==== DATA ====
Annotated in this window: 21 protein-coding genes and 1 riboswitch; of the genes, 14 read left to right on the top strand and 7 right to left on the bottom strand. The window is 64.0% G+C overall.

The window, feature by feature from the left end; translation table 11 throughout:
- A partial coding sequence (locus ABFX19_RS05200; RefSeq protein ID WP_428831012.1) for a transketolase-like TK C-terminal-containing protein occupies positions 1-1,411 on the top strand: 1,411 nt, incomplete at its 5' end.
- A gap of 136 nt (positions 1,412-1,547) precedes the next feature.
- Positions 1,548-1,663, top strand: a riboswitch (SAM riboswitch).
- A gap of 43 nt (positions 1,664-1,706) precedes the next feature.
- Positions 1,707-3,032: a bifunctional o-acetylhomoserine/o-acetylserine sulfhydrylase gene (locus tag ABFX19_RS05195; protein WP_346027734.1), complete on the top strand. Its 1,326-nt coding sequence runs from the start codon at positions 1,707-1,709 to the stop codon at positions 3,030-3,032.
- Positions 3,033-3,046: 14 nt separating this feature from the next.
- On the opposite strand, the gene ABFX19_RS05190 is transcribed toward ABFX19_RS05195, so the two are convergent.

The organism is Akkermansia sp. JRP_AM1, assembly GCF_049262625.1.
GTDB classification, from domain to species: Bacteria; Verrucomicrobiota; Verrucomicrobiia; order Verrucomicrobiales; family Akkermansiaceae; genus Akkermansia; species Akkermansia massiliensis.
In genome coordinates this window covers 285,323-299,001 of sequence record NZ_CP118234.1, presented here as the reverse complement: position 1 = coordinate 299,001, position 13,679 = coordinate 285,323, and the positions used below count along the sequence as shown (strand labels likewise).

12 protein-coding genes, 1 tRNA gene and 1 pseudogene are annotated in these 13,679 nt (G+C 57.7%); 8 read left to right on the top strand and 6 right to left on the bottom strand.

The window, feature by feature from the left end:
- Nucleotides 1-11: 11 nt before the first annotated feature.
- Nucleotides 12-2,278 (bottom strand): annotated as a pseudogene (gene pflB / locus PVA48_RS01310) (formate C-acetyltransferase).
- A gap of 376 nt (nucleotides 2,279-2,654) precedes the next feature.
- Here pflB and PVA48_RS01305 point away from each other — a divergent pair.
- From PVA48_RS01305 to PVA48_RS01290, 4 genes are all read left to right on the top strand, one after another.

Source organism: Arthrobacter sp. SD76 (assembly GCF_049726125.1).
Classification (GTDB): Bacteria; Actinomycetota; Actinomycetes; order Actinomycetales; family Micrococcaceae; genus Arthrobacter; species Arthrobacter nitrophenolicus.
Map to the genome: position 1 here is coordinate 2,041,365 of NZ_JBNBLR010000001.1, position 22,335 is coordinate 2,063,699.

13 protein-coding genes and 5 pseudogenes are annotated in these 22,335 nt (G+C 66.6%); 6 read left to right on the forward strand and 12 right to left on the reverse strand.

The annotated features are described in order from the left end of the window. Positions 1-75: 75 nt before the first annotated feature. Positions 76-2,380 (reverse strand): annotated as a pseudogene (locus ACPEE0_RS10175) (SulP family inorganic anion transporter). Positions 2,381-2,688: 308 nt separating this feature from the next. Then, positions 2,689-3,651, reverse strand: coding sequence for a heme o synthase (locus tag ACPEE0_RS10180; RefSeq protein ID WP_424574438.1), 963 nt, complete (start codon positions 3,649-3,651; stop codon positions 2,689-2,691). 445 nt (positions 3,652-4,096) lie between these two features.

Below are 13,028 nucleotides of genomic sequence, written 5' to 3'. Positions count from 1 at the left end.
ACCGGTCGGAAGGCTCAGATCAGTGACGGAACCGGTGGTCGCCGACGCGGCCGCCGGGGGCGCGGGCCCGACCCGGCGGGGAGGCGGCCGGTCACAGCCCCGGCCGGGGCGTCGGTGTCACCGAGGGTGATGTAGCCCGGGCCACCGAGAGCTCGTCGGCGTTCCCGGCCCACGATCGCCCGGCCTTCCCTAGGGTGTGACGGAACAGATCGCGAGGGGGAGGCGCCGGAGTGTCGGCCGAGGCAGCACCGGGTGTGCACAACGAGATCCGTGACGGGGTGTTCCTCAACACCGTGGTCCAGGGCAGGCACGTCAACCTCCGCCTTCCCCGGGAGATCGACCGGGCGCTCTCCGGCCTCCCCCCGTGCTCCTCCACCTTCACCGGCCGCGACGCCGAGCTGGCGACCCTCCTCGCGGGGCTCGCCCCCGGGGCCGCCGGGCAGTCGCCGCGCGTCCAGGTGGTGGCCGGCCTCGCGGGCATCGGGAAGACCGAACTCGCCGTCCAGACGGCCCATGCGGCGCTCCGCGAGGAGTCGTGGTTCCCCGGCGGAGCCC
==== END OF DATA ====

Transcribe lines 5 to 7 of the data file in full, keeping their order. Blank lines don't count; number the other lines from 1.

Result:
- Positions 1,548-1,663, top strand: a riboswitch (SAM riboswitch).
- A gap of 43 nt (positions 1,664-1,706) precedes the next feature.
- Positions 1,707-3,032: a bifunctional o-acetylhomoserine/o-acetylserine sulfhydrylase gene (locus tag ABFX19_RS05195; protein WP_346027734.1), complete on the top strand. Its 1,326-nt coding sequence runs from the start codon at positions 1,707-1,709 to the stop codon at positions 3,030-3,032.